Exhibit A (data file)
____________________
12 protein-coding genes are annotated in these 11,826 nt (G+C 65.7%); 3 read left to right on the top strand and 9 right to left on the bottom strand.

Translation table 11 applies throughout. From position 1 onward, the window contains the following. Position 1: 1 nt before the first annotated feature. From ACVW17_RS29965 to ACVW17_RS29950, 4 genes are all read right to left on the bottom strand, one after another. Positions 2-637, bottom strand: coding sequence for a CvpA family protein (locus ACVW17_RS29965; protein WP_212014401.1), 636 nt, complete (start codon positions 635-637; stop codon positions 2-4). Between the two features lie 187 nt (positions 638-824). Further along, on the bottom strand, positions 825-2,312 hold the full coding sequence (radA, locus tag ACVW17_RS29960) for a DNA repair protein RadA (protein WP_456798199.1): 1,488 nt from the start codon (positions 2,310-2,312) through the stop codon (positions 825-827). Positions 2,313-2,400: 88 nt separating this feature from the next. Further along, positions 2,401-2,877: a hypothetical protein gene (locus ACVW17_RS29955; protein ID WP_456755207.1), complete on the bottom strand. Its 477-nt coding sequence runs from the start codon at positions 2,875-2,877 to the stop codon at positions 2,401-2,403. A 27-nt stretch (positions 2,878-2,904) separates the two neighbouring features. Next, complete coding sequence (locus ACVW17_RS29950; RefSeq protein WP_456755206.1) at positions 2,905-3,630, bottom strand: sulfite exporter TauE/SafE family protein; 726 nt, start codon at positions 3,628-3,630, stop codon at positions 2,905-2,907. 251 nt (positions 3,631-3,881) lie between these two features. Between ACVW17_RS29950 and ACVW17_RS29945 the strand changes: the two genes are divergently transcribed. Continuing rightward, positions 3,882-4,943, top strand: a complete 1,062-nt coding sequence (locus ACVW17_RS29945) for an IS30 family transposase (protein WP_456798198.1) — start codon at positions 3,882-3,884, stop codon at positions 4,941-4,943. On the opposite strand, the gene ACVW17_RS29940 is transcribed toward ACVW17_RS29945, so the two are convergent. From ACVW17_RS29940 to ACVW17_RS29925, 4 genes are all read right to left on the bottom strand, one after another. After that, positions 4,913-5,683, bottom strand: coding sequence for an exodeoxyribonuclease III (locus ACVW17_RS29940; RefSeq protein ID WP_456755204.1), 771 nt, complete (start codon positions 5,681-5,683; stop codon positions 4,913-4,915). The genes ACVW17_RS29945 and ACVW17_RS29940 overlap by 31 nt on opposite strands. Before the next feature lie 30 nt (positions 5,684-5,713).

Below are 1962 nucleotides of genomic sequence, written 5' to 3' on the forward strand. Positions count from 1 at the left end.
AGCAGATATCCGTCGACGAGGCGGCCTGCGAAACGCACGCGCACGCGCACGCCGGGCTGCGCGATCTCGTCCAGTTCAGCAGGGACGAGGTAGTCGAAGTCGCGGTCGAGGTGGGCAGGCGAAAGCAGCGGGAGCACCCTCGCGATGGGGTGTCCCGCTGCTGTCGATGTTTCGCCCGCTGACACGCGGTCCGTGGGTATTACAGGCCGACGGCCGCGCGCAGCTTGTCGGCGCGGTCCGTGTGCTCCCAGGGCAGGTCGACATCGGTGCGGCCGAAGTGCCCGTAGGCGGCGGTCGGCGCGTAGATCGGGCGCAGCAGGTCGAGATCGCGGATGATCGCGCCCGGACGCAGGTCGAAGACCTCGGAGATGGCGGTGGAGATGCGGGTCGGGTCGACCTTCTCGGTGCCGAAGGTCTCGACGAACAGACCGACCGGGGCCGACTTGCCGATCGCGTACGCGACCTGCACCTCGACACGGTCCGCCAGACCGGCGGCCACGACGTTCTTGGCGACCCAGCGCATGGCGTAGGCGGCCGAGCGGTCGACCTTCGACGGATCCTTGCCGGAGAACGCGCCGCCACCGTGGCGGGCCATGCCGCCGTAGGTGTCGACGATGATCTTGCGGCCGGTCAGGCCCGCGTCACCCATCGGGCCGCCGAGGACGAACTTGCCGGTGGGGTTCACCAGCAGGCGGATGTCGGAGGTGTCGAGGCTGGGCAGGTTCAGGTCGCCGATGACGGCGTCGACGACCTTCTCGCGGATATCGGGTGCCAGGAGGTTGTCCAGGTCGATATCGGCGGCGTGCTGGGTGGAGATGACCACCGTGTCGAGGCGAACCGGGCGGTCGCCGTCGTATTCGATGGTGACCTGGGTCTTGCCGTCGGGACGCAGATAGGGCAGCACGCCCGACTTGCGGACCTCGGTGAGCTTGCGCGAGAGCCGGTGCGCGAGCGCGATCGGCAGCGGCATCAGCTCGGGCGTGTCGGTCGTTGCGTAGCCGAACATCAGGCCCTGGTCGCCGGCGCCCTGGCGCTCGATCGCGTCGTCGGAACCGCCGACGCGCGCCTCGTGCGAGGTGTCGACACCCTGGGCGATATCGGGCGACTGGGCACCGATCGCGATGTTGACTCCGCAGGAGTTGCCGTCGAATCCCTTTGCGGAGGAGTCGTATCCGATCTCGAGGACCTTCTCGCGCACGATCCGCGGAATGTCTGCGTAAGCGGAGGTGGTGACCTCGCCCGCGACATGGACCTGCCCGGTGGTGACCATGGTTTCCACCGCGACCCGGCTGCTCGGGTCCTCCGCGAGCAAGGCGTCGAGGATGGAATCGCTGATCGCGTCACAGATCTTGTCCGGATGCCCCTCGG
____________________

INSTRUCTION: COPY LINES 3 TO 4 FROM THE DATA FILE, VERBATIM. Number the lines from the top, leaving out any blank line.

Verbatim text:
Below are 1962 nucleotides of genomic sequence, written 5' to 3' on the forward strand. Positions count from 1 at the left end.
AGCAGATATCCGTCGACGAGGCGGCCTGCGAAACGCACGCGCACGCGCACGCCGGGCTGCGCGATCTCGTCCAGTTCAGCAGGGACGAGGTAGTCGAAGTCGCGGTCGAGGTGGGCAGGCGAAAGCAGCGGGAGCACCCTCGCGATGGGGTGTCCCGCTGCTGTCGATGTTTCGCCCGCTGACACGCGGTCCGTGGGTATTACAGGCCGACGGCCGCGCGCAGCTTGTCGGCGCGGTCCGTGTGCTCCCAGGGCAGGTCGACATCGGTGCGGCCGAAGTGCCCGTAGGCGGCGGTCGGCGCGTAGATCGGGCGCAGCAGGTCGAGATCGCGGATGATCGCGCCCGGACGCAGGTCGAAGACCTCGGAGATGGCGGTGGAGATGCGGGTCGGGTCGACCTTCTCGGTGCCGAAGGTCTCGACGAACAGACCGACCGGGGCCGACTTGCCGATCGCGTACGCGACCTGCACCTCGACACGGTCCGCCAGACCGGCGGCCACGACGTTCTTGGCGACCCAGCGCATGGCGTAGGCGGCCGAGCGGTCGACCTTCGACGGATCCTTGCCGGAGAACGCGCCGCCACCGTGGCGGGCCATGCCGCCGTAGGTGTCGACGATGATCTTGCGGCCGGTCAGGCCCGCGTCACCCATCGGGCCGCCGAGGACGAACTTGCCGGTGGGGTTCACCAGCAGGCGGATGTCGGAGGTGTCGAGGCTGGGCAGGTTCAGGTCGCCGATGACGGCGTCGACGACCTTCTCGCGGATATCGGGTGCCAGGAGGTTGTCCAGGTCGATATCGGCGGCGTGCTGGGTGGAGATGACCACCGTGTCGAGGCGAACCGGGCGGTCGCCGTCGTATTCGATGGTGACCTGGGTCTTGCCGTCGGGACGCAGATAGGGCAGCACGCCCGACTTGCGGACCTCGGTGAGCTTGCGCGAGAGCCGGTGCGCGAGCGCGATCGGCAGCGGCATCAGCTCGGGCGTGTCGGTCGTTGCGTAGCCGAACATCAGGCCCTGGTCGCCGGCGCCCTGGCGCTCGATCGCGTCGTCGGAACCGCCGACGCGCGCCTCGTGCGAGGTGTCGACACCCTGGGCGATATCGGGCGACTGGGCACCGATCGCGATGTTGACTCCGCAGGAGTTGCCGTCGAATCCCTTTGCGGAGGAGTCGTATCCGATCTCGAGGACCTTCTCGCGCACGATCCGCGGAATGTCTGCGTAAGCGGAGGTGGTGACCTCGCCCGCGACATGGACCTGCCCGGTGGTGACCATGGTTTCCACCGCGACCCGGCTGCTCGGGTCCTCCGCGAGCAAGGCGTCGAGGATGGAATCGCTGATCGCGTCACAGATCTTGTCCGGATGCCCCTCGG